The MCS-90: An Important Insurance Endorsement In Trucking Cases


We have blogged before about the problem with so-called independent contractors and the attempt by unscrupulous operators to insulate themselves from the negligence of its drivers. To address this problem, Congress amended the Interstate Motor Common Carrier Act to require that a registered motor carrier assume “full direction and control” of leased vehicles. In order to effectuate this responsibility, federal law mandates that insurance policies for all motor common carriers contain an MCS-90 Endorsement. The required language in the form MCS-90 Endorsement is standardized and applies to the operation, maintenance and use of motor vehicles subject to the financial responsibility requirements of the Motor Carrier Act of 1980. In essence, those sections apply to motor carriers engaged in interstate commerce. Thus, insurance companies who insure vehicles owned or leased by interstate trucking companies must include the MCS-90 Endorsement in their policy. This endorsement makes the motor carrier responsible for any leased vehicle, so much so as to practically guarantee that an independent contractor argument will fail where such an MCS-90 Endorsement is proven to exist and a lease agreement between the carriers is involved.

insured truckThe MCS-90 Endorsement applies to interstate motor carriers operating in interstate commerce. State laws are different, but if there is a interstate carrier involved and an interstate shipment is involved as well, an injured individual may claim the benefit of the MSC-90 Endorsement to claim minimum federal limits of liability insurance coverage which typically are $750,000.00. Because the damages caused by collisions with big tractor-trailer rigs are usually more serious than a routine automobile accident, the MCS-90 Endorsement can become extremely important particularly if a third party leased vehicle is involved and the injuries and damages caused by such a negligent operator are serious.

Because of the importance of experienced counsel in these areas, once again, anyone who is injured by a so-called “independent contractor” should confer with counsel as soon as possible to protect their rights. The MCS-90 Endorsement may be the best protection one can have in this context.

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About Michael Sullivan

Michael A. Sullivan is a former federal prosecutor who has more than twenty-five years of experience in sophisticated civil and criminal litigation.

Mr. Sullivan has represented large businesses and individuals in complex cases, many involving fraud and breaches of fiduciary duty. His trial experience over three decades has included white collar criminal cases, civil fraud, business torts, and serious personal injury and death cases. Mr. Sullivan has been selected as a Super Lawyer each year from 2006 to present.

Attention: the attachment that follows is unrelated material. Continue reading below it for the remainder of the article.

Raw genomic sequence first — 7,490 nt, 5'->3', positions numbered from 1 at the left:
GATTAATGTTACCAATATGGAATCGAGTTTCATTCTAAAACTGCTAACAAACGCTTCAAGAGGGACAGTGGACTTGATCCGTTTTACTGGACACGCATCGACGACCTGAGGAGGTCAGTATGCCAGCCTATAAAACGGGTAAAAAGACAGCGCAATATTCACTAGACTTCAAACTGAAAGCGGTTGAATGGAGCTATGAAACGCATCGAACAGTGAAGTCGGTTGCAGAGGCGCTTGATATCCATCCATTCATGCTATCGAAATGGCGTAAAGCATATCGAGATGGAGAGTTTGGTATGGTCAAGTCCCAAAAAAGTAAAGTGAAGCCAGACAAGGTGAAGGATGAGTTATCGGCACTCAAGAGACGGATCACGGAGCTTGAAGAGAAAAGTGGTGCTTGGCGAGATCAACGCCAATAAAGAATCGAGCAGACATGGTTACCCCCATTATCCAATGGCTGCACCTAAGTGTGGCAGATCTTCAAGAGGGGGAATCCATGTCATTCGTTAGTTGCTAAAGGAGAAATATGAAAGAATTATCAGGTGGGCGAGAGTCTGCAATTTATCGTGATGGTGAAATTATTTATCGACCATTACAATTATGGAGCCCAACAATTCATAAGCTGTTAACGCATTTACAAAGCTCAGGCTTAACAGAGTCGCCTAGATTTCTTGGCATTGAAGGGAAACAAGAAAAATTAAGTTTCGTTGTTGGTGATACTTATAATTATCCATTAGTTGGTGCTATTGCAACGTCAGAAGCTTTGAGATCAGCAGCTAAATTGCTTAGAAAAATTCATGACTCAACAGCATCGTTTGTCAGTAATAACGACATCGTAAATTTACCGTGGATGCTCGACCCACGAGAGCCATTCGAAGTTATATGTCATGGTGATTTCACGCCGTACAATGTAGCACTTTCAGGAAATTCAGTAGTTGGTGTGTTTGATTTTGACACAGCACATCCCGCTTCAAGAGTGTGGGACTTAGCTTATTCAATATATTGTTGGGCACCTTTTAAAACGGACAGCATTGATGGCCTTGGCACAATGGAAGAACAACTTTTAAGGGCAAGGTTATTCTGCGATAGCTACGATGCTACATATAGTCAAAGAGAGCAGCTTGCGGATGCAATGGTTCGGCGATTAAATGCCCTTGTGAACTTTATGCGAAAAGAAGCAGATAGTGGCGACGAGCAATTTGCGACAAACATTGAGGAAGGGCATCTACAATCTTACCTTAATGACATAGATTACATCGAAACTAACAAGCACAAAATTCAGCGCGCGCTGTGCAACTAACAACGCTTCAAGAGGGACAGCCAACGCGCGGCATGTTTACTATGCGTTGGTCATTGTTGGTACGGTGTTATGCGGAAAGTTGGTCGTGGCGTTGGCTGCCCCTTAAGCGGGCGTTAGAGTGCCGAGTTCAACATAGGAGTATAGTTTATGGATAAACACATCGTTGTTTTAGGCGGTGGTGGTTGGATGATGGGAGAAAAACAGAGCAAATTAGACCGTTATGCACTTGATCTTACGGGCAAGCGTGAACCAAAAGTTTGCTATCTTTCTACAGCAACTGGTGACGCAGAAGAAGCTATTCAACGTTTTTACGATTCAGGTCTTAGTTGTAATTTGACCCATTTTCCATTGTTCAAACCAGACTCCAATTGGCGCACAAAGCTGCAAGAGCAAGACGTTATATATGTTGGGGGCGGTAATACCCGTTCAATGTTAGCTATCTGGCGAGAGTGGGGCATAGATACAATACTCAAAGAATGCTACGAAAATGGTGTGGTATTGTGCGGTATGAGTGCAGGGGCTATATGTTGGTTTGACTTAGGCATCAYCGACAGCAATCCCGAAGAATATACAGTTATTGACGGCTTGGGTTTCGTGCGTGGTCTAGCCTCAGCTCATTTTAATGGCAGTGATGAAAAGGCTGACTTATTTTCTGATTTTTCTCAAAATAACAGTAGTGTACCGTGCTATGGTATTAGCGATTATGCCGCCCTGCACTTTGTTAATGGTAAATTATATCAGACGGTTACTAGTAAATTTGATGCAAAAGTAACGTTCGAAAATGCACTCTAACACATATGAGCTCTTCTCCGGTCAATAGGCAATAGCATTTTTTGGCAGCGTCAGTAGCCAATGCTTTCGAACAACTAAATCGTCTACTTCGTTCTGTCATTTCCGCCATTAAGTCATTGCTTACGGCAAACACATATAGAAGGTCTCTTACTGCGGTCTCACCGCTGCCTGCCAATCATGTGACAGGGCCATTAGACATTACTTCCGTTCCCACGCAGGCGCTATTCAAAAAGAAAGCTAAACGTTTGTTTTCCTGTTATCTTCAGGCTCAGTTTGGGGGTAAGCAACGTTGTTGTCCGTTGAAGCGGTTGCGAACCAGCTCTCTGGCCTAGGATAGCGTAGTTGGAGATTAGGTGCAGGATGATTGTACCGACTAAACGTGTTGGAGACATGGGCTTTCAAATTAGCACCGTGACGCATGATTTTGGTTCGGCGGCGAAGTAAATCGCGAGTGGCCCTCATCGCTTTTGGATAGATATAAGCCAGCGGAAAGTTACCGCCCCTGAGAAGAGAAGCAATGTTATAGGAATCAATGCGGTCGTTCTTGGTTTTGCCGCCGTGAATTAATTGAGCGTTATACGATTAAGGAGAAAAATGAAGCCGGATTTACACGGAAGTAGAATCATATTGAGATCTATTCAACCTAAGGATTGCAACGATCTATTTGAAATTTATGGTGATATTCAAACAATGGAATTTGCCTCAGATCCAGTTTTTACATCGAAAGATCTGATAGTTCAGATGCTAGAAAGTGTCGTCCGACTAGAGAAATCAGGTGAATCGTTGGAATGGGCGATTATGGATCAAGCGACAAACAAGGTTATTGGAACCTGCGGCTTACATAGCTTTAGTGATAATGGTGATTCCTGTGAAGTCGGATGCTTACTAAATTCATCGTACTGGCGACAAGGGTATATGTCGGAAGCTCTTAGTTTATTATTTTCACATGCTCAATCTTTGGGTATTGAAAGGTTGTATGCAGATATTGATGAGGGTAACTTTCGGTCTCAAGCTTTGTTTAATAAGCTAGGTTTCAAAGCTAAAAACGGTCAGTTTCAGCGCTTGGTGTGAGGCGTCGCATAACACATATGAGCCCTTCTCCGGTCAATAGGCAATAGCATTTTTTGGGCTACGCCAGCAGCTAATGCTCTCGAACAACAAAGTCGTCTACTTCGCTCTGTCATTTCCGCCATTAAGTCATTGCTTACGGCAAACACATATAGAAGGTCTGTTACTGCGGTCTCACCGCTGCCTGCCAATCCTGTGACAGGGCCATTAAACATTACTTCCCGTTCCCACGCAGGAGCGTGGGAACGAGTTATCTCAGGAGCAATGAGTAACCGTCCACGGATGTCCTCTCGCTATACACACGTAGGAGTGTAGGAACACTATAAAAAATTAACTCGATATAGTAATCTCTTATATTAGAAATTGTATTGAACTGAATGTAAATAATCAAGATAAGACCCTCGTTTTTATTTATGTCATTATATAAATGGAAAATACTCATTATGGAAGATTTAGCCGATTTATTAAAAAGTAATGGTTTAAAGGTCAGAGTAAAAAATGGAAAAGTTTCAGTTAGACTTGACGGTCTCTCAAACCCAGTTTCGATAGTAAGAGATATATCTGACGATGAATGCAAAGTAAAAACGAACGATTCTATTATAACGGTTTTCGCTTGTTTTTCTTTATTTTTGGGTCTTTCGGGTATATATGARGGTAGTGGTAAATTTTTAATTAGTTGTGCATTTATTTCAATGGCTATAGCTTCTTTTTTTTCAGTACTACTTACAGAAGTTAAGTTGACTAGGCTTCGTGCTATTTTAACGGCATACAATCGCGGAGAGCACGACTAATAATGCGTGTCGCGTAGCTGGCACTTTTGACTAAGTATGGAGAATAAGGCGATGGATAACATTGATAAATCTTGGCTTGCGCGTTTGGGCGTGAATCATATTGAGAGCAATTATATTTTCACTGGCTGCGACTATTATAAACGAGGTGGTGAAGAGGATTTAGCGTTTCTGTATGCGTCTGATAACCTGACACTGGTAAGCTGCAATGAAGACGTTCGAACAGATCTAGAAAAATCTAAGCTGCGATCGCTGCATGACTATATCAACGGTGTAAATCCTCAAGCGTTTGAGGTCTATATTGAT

From 1995-98, Mr. Sullivan served under Larry D. Thompson as a federal prosecutor in the Independent Counsel investigation of the Department of Housing and Urban Development, which included the prosecution of former Secretary of the Interior James Watt. He also has defended businesses and individuals in white collar criminal investigations and prosecutions, including financial fraud and tax investigations.  Mr. Sullivan has also conducted internal investigations, and has advised organizations on compliance issues.

In addition to handling a variety of complex civil cases, Mr. Sullivan represents whistleblowers worldwide in qui tam litigation under the False Claims Act, in the IRS Whistleblower Program, and in the new SEC and CFTC Whistleblower Programs.

Mr. Sullivan has worked with the False Claims Act since the late 1980s and has both defended and prosecuted cases under the False Claims Act.

Since the December 2006 inception of the new IRS Whistleblower Program, Mr. Sullivan has also represented tax whistleblowers in submissions totaling many billions of dollars. He has also worked with the IRS Whistleblower Office staff in presenting programs on best practices in pursuing IRS Whistleblower claims.

In 2009 and again in 2010, Mr. Sullivan was contacted by staff members of the U.S. Senate Banking Committee to discuss how the new SEC and CFTC Whistleblower Programs under the Dodd-Frank Wall Street Reform and Consumer Protection Act should operate. He has also met with the SEC and CFTC Chairmen and senior staff to recommend changes to the proposed rules for SEC and CFTC Whistleblower claims.

In 2014, Mr. Sullivan served as lead counsel to a major international corporation and won an eight-figure jury verdict against defendants who had defrauded the company and breached their fiduciary duties to it.

Mr. Sullivan is a graduate of the University of North Carolina and Vanderbilt Law School, where he was Senior Articles Editor of the Vanderbilt Law Review. He clerked for U.S. District Judge Marvin H. Shoob in Atlanta from 1984-86.